Article Number: 107 | Rating: Unrated | Last Updated: Wed, May 16, 2007 at 10:54 AM
Q. There are strange spots from cooking oils on a family member's Absolute Black kitchen deck. White "ghosting" type of haziness. It had been sealed but I don't know the product. Spoke with all my fabricators, none have heard of this type of thing. We'd like to know the best way to rid this. (My company did not have this stone installed). I would like to give the homeowner a phone # and/or info.
A. If a sealer was applied to a granite that did not need to be sealed in the first place or it was not properly applied and the excess was simply left to dry on the stone when is should have been thoroughly buffed off it could present the problems you are describing. In other words, the sealer itself is 'etching.'
Have them try using acetone on a clean white rag to see if the 'ghosting' goes away. If that doesn't do it, they could step it up a notch and do the same thing with MEK. Of course, make sure to tell them to use all appropriate precations when using chemicals.
If that still doesn't resolve the problem the it is not the sealer that is causing the problem.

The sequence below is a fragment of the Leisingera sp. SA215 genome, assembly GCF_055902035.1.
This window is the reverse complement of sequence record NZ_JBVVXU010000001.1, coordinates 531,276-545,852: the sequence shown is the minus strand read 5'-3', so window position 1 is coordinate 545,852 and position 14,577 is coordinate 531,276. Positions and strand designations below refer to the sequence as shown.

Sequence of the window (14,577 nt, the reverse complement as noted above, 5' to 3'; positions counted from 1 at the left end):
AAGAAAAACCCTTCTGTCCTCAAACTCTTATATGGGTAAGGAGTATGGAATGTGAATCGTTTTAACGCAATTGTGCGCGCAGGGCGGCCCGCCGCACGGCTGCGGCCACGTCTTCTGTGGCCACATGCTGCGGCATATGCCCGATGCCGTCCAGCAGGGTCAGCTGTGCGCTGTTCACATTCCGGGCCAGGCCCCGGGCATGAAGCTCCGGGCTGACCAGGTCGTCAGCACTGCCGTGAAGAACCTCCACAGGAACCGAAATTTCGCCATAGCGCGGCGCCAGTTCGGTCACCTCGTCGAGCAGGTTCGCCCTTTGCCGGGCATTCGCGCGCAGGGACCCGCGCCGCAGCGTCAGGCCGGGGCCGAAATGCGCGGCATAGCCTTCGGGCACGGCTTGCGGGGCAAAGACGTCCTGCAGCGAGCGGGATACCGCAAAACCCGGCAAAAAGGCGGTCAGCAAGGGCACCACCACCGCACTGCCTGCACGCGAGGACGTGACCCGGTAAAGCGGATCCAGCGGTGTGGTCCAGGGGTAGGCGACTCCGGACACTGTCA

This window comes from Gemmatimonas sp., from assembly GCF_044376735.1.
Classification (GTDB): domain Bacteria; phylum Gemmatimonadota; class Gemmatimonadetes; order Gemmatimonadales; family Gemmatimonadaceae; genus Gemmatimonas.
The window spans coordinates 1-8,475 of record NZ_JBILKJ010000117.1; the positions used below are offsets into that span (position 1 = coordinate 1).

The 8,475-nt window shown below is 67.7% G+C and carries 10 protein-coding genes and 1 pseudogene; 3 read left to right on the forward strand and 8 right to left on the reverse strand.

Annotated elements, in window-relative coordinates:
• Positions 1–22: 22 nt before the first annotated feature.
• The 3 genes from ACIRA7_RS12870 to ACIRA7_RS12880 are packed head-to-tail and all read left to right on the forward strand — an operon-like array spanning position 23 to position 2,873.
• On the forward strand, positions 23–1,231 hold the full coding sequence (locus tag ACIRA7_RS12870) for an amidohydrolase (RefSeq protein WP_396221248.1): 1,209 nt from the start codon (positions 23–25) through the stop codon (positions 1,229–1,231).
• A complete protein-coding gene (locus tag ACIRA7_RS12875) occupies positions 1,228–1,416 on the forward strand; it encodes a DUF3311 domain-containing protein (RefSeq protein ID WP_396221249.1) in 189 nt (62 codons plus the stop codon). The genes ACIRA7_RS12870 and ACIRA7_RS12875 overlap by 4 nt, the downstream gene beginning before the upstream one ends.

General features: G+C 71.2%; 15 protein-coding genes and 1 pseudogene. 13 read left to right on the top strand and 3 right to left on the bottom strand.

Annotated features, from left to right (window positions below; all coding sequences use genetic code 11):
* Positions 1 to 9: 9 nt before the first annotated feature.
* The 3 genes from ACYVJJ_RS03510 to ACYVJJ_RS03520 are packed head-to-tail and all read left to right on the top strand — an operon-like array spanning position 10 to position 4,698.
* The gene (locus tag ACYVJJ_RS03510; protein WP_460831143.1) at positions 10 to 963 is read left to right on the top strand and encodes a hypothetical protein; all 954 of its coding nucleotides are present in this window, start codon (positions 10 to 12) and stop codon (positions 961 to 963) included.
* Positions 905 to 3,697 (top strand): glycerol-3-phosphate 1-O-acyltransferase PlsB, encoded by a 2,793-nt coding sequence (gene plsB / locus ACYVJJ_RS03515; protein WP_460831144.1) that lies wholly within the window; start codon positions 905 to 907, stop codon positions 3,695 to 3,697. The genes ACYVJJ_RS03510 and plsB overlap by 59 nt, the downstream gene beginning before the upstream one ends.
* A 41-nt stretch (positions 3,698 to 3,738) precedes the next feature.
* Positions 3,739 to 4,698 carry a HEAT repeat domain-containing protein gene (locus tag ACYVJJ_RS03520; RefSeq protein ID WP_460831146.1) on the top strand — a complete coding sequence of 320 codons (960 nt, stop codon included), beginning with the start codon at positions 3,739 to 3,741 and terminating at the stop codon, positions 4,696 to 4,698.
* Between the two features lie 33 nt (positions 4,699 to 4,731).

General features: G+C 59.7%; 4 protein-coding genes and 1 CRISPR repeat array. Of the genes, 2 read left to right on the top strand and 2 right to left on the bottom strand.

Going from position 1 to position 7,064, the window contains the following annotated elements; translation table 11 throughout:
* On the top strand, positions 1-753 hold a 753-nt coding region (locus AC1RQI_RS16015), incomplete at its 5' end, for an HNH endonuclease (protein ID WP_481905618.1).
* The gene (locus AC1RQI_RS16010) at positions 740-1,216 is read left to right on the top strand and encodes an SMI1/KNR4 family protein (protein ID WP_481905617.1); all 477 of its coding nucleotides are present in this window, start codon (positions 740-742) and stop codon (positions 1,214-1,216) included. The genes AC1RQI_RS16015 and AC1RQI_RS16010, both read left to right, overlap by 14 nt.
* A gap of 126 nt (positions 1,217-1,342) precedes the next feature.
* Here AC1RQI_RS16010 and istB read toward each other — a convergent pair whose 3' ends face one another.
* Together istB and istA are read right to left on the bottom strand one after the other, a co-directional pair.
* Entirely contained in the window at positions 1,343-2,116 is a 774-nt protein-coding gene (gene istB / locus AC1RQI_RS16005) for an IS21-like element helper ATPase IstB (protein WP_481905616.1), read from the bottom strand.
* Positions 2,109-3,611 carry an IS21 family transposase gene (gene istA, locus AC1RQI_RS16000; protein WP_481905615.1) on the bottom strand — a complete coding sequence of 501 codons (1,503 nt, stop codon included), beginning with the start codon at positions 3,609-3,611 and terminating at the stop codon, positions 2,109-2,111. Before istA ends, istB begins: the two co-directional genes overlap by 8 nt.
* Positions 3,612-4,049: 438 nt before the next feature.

Another possibility is they have a doctored slab. You may want to visit www.doctoredstone.org for more info on this.
COURSE A continuous horizontal band of stone of constant height
ETCHING Occurs when stone is eaten (or neutralized) by an acid. It often looks like and is mistaken for a watermark.
GRANITE A very hard, crystalline, igneous rock, gray to pink in color, composed of feldspar, quartz, and lesser amounts of dark Ferro magnesium materials. Black ’granites’ are similar to true ’granites’ in structure and texture, but are composed of different minerals
Posted - Wed, May 16, 2007 at 10:54 AM This article has been viewed 1422 times.
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